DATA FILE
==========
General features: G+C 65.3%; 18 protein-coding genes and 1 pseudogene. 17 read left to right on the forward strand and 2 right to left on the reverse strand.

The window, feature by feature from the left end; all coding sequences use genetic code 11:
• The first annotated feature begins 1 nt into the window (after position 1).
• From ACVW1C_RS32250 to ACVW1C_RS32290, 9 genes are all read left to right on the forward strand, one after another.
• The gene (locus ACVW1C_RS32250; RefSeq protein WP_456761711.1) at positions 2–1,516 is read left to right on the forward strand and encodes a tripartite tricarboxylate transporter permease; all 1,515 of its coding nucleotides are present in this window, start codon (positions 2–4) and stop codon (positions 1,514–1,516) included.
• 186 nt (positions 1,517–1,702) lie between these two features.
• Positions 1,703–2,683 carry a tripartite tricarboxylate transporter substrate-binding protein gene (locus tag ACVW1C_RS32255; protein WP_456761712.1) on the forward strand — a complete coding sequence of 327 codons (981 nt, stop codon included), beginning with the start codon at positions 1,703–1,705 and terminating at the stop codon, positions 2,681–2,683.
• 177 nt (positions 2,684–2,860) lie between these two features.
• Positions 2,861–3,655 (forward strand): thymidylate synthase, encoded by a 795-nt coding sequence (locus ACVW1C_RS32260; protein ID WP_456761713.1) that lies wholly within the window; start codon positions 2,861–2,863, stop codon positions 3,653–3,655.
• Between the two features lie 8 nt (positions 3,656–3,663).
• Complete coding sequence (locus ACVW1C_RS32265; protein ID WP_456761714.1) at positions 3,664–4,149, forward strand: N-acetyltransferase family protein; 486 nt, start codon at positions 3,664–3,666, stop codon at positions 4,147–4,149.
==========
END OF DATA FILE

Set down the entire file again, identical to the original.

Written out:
General features: G+C 65.3%; 18 protein-coding genes and 1 pseudogene. 17 read left to right on the forward strand and 2 right to left on the reverse strand.

The window, feature by feature from the left end; all coding sequences use genetic code 11:
• The first annotated feature begins 1 nt into the window (after position 1).
• From ACVW1C_RS32250 to ACVW1C_RS32290, 9 genes are all read left to right on the forward strand, one after another.
• The gene (locus ACVW1C_RS32250; RefSeq protein WP_456761711.1) at positions 2–1,516 is read left to right on the forward strand and encodes a tripartite tricarboxylate transporter permease; all 1,515 of its coding nucleotides are present in this window, start codon (positions 2–4) and stop codon (positions 1,514–1,516) included.
• 186 nt (positions 1,517–1,702) lie between these two features.
• Positions 1,703–2,683 carry a tripartite tricarboxylate transporter substrate-binding protein gene (locus tag ACVW1C_RS32255; protein WP_456761712.1) on the forward strand — a complete coding sequence of 327 codons (981 nt, stop codon included), beginning with the start codon at positions 1,703–1,705 and terminating at the stop codon, positions 2,681–2,683.
• 177 nt (positions 2,684–2,860) lie between these two features.
• Positions 2,861–3,655 (forward strand): thymidylate synthase, encoded by a 795-nt coding sequence (locus ACVW1C_RS32260; protein ID WP_456761713.1) that lies wholly within the window; start codon positions 2,861–2,863, stop codon positions 3,653–3,655.
• Between the two features lie 8 nt (positions 3,656–3,663).
• Complete coding sequence (locus ACVW1C_RS32265; protein ID WP_456761714.1) at positions 3,664–4,149, forward strand: N-acetyltransferase family protein; 486 nt, start codon at positions 3,664–3,666, stop codon at positions 4,147–4,149.